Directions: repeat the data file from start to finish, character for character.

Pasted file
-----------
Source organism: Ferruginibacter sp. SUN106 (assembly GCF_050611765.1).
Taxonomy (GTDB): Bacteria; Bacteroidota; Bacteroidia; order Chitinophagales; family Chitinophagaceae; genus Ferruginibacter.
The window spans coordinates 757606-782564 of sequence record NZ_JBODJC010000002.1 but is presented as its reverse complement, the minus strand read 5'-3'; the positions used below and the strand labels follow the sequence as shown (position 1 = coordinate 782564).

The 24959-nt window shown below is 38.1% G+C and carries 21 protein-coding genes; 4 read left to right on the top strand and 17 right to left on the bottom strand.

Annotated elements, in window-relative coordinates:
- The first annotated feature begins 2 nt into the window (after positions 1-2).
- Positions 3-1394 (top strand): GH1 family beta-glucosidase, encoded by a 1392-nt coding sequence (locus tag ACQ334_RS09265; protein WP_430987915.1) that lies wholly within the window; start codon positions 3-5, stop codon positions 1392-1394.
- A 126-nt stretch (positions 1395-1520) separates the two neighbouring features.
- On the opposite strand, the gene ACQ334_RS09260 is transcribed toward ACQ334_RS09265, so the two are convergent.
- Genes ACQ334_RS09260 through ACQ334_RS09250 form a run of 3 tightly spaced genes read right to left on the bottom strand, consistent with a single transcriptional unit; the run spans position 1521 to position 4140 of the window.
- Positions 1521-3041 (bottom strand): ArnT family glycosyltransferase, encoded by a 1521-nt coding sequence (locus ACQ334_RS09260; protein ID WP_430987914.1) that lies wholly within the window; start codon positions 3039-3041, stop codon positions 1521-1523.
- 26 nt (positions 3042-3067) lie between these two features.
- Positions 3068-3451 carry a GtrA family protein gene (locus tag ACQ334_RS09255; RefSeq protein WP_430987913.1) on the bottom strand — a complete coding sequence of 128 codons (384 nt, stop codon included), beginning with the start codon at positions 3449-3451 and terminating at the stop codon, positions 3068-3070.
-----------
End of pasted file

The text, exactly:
Source organism: Ferruginibacter sp. SUN106 (assembly GCF_050611765.1).
Taxonomy (GTDB): Bacteria; Bacteroidota; Bacteroidia; order Chitinophagales; family Chitinophagaceae; genus Ferruginibacter.
The window spans coordinates 757606-782564 of sequence record NZ_JBODJC010000002.1 but is presented as its reverse complement, the minus strand read 5'-3'; the positions used below and the strand labels follow the sequence as shown (position 1 = coordinate 782564).

The 24959-nt window shown below is 38.1% G+C and carries 21 protein-coding genes; 4 read left to right on the top strand and 17 right to left on the bottom strand.

Annotated elements, in window-relative coordinates:
- The first annotated feature begins 2 nt into the window (after positions 1-2).
- Positions 3-1394 (top strand): GH1 family beta-glucosidase, encoded by a 1392-nt coding sequence (locus tag ACQ334_RS09265; protein WP_430987915.1) that lies wholly within the window; start codon positions 3-5, stop codon positions 1392-1394.
- A 126-nt stretch (positions 1395-1520) separates the two neighbouring features.
- On the opposite strand, the gene ACQ334_RS09260 is transcribed toward ACQ334_RS09265, so the two are convergent.
- Genes ACQ334_RS09260 through ACQ334_RS09250 form a run of 3 tightly spaced genes read right to left on the bottom strand, consistent with a single transcriptional unit; the run spans position 1521 to position 4140 of the window.
- Positions 1521-3041 (bottom strand): ArnT family glycosyltransferase, encoded by a 1521-nt coding sequence (locus ACQ334_RS09260; protein ID WP_430987914.1) that lies wholly within the window; start codon positions 3039-3041, stop codon positions 1521-1523.
- 26 nt (positions 3042-3067) lie between these two features.
- Positions 3068-3451 carry a GtrA family protein gene (locus tag ACQ334_RS09255; RefSeq protein WP_430987913.1) on the bottom strand — a complete coding sequence of 128 codons (384 nt, stop codon included), beginning with the start codon at positions 3449-3451 and terminating at the stop codon, positions 3068-3070.